No Jab, No Job
As the country’s vaccine programme surges ahead, it is inevitable that there will be several speed bumps along the way, especially regarding the opening up of the economy and the ensuing HR implications.
Recently, the owner of Pimlico Plumbers, Charlie Mullins, said he would not hire anyone who had not received the vaccine and, also, that the vaccination of his entire workforce was a ‘no-brainer’. In response to this, Vaccines minister, Nadhim Zahawi, said it would be ‘discriminatory’ for employers not to hire anyone who had not been vaccinated and dismissing an employee who refused to have the coronavirus vaccine could lead to an unfair dismissal claim. However, government messaging on this topic has not been entirely consistent, with justice secretary Robert Buckland saying that it may be legal for companies to insist on new employees being vaccinated as a condition of their employment. Given this is an issue that is likely to persist throughout 2021 and beyond, what are the key considerations for employers in respect of the coronavirus vaccination scheme?
Is asking staff to take the vaccine a reasonable instruction?
The government has already stated that it hopes to persuade people to get a vaccination and that vaccination by coercion is not an option.
In some limited circumstances, there may be grounds for an employer to issue a ‘reasonable instruction’ to take the vaccination to all its employees and that would allow the employer to take disciplinary action should they not comply.
Reasonable instruction is not a silver bullet, however, and this is a risky strategy. Employers must be able to prove that unvaccinated employees are not only a risk to themselves but also a substantial risk to others. It may be reasonable, for example, for frontline health workers to be instructed to get the vaccine as they pose a considerable risk to other people, but even in these circumstances there will be significant risks if refusal to have the coronavirus vaccination is related to a protected characteristic. Moreover, in other industries where contact is limited, it will not be a reasonable request.
Introducing an immunisation clause into contracts for new starters and being clear about any requirements in this regard during the recruitment process would be a more reasonable approach to take but, even here, there will be risks around refusals to have the vaccination on the grounds of a protected characteristic.
Refusal to take the coronavirus vaccine
There are many legally valid reasons why people may refuse the jab. People with severe allergies, pregnant women and those with certain philosophical and religious beliefs may all have legitimate concerns about taking the coronavirus vaccine.
Some staff may also be generally anxious about vaccines in general and the coronavirus vaccine in particular. Instances of what the World Health Organisation refer to as ‘vaccine hesitancy’ are particularly prevalent in Black or Black British Groups in the UK and must be treated respectfully.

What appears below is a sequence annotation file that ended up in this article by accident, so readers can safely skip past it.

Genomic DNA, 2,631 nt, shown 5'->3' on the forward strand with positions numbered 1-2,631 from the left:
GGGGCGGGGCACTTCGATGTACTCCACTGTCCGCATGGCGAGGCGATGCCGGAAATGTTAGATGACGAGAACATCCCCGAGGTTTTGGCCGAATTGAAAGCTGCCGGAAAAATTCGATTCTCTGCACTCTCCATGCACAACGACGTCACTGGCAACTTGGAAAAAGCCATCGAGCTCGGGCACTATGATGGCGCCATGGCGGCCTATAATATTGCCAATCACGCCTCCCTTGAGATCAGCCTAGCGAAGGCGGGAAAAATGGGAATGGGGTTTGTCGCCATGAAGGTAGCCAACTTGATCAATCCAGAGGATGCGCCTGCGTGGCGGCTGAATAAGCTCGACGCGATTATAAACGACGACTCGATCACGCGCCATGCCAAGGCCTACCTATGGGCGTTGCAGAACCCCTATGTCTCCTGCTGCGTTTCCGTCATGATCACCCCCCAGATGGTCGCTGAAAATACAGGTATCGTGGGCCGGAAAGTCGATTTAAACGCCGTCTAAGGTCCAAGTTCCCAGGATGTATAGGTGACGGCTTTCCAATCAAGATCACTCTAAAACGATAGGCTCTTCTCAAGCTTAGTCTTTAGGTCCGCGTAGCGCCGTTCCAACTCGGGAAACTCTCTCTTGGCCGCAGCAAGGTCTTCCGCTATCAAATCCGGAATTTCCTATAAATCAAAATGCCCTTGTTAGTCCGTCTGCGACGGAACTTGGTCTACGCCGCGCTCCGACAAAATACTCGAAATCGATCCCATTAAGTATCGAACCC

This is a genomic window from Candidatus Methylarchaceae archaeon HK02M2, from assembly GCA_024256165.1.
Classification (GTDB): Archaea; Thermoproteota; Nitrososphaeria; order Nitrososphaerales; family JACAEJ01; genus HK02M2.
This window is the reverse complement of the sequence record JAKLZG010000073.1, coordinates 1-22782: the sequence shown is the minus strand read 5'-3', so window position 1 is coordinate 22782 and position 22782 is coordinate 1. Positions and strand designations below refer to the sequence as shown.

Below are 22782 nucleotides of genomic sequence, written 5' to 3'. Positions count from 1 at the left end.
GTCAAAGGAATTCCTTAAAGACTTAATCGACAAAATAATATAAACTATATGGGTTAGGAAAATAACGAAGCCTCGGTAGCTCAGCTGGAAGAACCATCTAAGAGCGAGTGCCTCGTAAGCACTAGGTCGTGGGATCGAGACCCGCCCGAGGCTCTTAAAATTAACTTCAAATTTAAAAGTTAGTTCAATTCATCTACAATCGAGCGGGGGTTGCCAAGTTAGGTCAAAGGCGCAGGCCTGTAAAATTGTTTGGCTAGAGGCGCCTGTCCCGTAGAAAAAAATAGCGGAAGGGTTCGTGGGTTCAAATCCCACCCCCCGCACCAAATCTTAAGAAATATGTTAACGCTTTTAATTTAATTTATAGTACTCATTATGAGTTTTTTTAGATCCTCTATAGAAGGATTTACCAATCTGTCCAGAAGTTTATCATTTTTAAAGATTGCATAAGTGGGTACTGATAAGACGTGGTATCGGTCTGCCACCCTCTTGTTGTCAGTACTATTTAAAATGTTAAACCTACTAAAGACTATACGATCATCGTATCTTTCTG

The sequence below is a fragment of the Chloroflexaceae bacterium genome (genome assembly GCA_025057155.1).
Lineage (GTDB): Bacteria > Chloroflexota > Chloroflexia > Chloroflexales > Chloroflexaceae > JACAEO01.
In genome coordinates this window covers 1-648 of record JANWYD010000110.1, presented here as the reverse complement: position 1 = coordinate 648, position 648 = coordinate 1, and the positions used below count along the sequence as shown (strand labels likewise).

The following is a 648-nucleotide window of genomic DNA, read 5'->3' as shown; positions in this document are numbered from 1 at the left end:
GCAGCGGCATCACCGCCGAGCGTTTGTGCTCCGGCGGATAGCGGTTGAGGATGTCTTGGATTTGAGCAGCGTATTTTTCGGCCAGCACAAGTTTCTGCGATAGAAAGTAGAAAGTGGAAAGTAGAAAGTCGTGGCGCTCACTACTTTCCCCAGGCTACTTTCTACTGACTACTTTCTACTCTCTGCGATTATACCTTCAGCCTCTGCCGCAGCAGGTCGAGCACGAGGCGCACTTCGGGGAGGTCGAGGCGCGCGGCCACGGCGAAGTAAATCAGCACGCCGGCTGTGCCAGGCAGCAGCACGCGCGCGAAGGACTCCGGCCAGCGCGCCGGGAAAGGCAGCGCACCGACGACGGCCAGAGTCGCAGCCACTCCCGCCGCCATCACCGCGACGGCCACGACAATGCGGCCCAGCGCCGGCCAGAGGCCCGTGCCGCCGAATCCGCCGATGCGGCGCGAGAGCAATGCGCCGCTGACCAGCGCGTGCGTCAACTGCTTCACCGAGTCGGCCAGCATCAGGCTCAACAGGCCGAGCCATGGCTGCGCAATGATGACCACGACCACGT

Employers should discuss concerns and direct employees towards reliable impartial information about the coronavirus vaccination before taking action against employees who refuse to take the coronavirus vaccine. Advice should be taken before taking disciplinary action against employees who refuse to take the coronavirus vaccine because of the risk of discrimination claims.
As mentioned earlier, certain philosophical beliefs may provide employees who refuse the coronavirus vaccine with protection under the Equality Act 2010. However, this protection does not apply to many internet conspiracy theories including the belief that the coronavirus vaccine will modify our DNA; that Microsoft founder Bill Gates will use these vaccines to implant trackable microchips into our systems; or that the vaccination programme is part of a secret plan to control the population. Similarly, it does not apply to the QAnon view that the vaccination programme is part of a plot by the “deep state” to enslave humanity.
For something to be considered a protected philosophical belief, it must be worthy of respect in a democratic society, must attain a level of cogency, seriousness, cohesion and importance and have a similar status to a religious belief. Most people agree that Anti-vaxx and QAnon ‘belief’ systems would not stand up to this level of scrutiny.
In order to support employers with the employment law challenges posed by the coronavirus vaccination programme, a number of documents on this topic will be added to the Employment folder. A letter encouraging employees to have the coronavirus vaccine has just been added and others will follow shortly.
The contents of this Newsletter are for reference purposes only and do not constitute legal advice. Independent legal advice should be sought in relation to any specific legal matter.